Sunday, July 24, 2011
Book Review: Redemption in Indigo by Karen Lord
I received a copy of Redemption in Indigo from Small Beer Press last year but didn't read it immediately. That was clearly a mistake.
In a lot of way, this novel by Karen Lord captures a lot of what I want to discuss when it comes to World SF (a problematic term, I know, but it's what I have to work with right now without delving into a longer discussion, so bear with me). Take for example another problematic definition: magic-realism. There is both value and valid criticism with the term and it's easy to pigeonhole works like Redemption in Indigo as falling under that sub-genre in much the same way a lot of Philippine fiction like the fiction of Dean Francis Alfar or Joy Dayrit can be described as such. But that assumes there is a rigid formula and set of tropes that can easily be mimicked or identified--or that such interpretations is common across all cultures. Magic-realism is usually associated with (but not limited to) Gabriel Garcia Marquez yet in many ways, Lord's writing is the complete opposite. Marquez overwhelms you with vivid details while Lord is brief and concise. The former features lengthy, convoluted histories with genealogies that blend together while the latter features a growing cast but presents them in such a way that's easy to follow. A Hundred Years of Solitude doesn't attempt to explain the fantastical elements while Redemption in Indigo applies scientific principles in key moments to explain how magic works. Yet despite these stark differences, there are elements in the narrative that might identify Redemption in Indigo--at least to a Western reader--as a magic-realist novel.
And what are these elements? Is it the combination of the fantastical with the mundane and how the latter does not bat an eyelash when the former is presented? Is it the nature of the setting, someplace local and rural, a stark contrast to the settings of a lot of urban fantasies? There is also the style and tone to consider for while Lord is perhaps not as verbose as certain Latin American authors, her technique has a certain beauty and finesse that ensnares, throttles, and tickles the imagination. These contradictions and cues doesn't really define what magic-realism is, although it could be used as a crutch.
Now I'm a complete ignoramus when it comes to the culture Lord is writing from but Redemption in Indigo immediately conveys this to the reader. It's not just the presence of the mythology or the practices of her characters, but it's in the subtle details and authorial choices. What's immediately striking is how the story evokes the art of the oral narrative, not just in the way a story is passed on from an uncle to his son or a grandmother to her granddaughter, but through the mystery of an omniscient yet intimate narrator who is not afraid of breaking the fourth wall. There's the length of the book (which is relatively short) for example and it's a trend that I find common with novelists from the Philippines. There's also the nature of morality in the novel, for while the narrator identifies the presence of a "villain" in the book, the conflict is really of a different kind, not what would typically be classified as good vs. evil or even the gray morality of noir and modern epic fantasies. The presence of syncretism is also another key identifier.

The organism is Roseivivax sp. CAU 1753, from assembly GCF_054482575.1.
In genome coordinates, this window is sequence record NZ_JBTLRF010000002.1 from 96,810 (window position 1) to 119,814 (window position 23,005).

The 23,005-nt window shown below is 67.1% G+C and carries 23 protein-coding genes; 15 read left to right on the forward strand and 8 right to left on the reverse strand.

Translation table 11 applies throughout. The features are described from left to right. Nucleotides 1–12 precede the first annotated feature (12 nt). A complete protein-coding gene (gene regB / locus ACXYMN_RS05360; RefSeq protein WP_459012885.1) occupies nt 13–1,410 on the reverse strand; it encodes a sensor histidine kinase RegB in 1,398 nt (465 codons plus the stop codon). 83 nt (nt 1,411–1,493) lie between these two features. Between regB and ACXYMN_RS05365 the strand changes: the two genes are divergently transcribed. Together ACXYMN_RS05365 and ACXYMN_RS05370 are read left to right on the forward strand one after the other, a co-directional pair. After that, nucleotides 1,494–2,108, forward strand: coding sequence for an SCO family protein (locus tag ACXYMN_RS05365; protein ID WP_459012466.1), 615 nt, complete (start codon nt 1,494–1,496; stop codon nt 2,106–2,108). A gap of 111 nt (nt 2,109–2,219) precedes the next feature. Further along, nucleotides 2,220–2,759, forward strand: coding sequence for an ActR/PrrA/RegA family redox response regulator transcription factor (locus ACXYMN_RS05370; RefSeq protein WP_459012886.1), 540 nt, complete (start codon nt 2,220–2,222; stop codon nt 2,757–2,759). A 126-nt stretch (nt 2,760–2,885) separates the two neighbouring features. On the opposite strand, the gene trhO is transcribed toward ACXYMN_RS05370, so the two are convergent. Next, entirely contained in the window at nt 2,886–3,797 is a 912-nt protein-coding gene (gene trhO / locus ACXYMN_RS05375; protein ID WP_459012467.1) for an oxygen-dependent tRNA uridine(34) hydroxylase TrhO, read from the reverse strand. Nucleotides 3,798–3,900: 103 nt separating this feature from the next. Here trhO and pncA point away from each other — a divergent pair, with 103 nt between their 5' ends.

While there is much to be praised when it comes to the cultural value and authenticity of the book, what really excites me is how this is compelling and exciting writing. In the first few pages, Lord immediately catches your attention, and she does this through judicial use of flash forwards (an underused technique) and flashbacks (it's also worth mentioning at how in the latter part of the book, the author eschews these technique as it's no longer necessary to hook the reader). There is the slow build-up of the cast and what seemed like a small and private party quickly spirals into a huge gathering of major and minor characters who surprisingly retain their significance from start to end. It's impressive at how the narrator lies and attempts to deceive the reader yet Lord makes it work: for example, the ending professes to be didactic but the author actually holds back some crucial information and leaves hints for readers to figure out (the epilogue, for example, is the closest thing to hitting the reader with the book, but is presented in such a way that's still restrained). Lastly, there is the juggling act of writing a story with depth and including humor that doesn't draw attention to itself.
It's also refreshing to read a narrative that features a strong female protagonist, not in the stereotypical fashion of the alpha female or the overly sexualized heroine, but one that is holistic and embraces propriety, domesticity, curiosity, and vulnerability.
Redemption in Indigo is to be praised on many levels but what really strikes home is that despite all the agendas and baggage we bring when reading such a novel, this is really a fun book with its ability to combine comedy, a sense of mythic-ness, gravity, and sheer elegance.